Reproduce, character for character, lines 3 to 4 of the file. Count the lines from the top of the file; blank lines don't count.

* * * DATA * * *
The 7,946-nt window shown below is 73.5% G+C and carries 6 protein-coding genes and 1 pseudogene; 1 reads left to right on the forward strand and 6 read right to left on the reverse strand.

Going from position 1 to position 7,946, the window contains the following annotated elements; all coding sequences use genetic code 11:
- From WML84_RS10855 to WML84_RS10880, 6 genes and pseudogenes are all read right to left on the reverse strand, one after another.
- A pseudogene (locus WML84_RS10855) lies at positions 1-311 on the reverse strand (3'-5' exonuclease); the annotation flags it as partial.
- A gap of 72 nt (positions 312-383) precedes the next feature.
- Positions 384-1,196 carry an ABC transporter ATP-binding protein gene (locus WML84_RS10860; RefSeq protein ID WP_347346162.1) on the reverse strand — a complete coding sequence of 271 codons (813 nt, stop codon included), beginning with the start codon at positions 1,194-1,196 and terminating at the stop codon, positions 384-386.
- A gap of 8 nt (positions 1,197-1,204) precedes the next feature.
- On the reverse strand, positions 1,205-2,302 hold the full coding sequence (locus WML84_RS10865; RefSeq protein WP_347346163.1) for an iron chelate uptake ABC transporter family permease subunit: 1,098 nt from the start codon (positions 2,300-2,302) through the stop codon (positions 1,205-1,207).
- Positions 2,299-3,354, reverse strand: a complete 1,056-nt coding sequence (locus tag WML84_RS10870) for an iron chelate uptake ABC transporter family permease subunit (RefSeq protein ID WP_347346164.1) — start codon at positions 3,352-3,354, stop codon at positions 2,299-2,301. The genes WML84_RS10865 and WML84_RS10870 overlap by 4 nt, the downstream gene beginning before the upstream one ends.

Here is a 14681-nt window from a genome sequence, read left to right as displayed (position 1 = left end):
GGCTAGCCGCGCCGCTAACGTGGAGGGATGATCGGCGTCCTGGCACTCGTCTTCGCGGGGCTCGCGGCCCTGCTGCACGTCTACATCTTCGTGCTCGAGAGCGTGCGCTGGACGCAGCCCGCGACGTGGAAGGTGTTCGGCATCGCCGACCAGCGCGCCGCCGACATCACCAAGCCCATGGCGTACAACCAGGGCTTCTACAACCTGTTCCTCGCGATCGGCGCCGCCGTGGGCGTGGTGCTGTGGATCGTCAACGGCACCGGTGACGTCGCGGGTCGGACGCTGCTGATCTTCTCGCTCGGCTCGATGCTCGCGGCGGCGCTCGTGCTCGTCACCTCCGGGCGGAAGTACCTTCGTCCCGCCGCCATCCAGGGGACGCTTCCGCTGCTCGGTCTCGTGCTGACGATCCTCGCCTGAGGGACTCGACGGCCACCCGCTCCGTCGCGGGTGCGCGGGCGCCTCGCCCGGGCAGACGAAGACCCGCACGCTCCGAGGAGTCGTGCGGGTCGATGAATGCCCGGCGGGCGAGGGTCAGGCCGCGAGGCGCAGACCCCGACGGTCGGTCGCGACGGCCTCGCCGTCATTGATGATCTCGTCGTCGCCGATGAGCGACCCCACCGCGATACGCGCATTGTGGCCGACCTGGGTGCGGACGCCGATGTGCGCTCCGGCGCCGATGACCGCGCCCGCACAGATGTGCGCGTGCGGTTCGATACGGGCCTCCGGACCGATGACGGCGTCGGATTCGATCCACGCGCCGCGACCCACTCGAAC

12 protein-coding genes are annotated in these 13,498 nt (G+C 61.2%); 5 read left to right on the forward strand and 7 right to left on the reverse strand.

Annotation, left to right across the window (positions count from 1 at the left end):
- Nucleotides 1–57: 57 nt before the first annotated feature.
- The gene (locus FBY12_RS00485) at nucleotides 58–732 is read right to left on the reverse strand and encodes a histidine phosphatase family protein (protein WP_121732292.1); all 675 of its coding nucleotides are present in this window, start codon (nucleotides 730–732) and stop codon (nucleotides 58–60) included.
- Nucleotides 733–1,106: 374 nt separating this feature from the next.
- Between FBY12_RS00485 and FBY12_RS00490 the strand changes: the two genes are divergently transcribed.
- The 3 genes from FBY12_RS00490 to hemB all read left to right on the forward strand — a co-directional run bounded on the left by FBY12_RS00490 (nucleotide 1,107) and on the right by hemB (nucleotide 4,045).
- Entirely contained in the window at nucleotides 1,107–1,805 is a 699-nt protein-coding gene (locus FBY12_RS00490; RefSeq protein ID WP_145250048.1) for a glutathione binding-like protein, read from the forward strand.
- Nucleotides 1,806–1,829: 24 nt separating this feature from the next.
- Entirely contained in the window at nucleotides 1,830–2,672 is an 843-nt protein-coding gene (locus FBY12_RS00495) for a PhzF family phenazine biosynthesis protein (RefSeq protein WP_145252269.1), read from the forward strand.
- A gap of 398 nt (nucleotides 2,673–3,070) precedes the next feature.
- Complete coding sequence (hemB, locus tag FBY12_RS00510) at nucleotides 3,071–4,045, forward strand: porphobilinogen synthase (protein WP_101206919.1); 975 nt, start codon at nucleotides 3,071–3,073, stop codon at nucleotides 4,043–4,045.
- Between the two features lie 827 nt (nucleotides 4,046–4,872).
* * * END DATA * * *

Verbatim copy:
- From WML84_RS10855 to WML84_RS10880, 6 genes and pseudogenes are all read right to left on the reverse strand, one after another.
- A pseudogene (locus WML84_RS10855) lies at positions 1-311 on the reverse strand (3'-5' exonuclease); the annotation flags it as partial.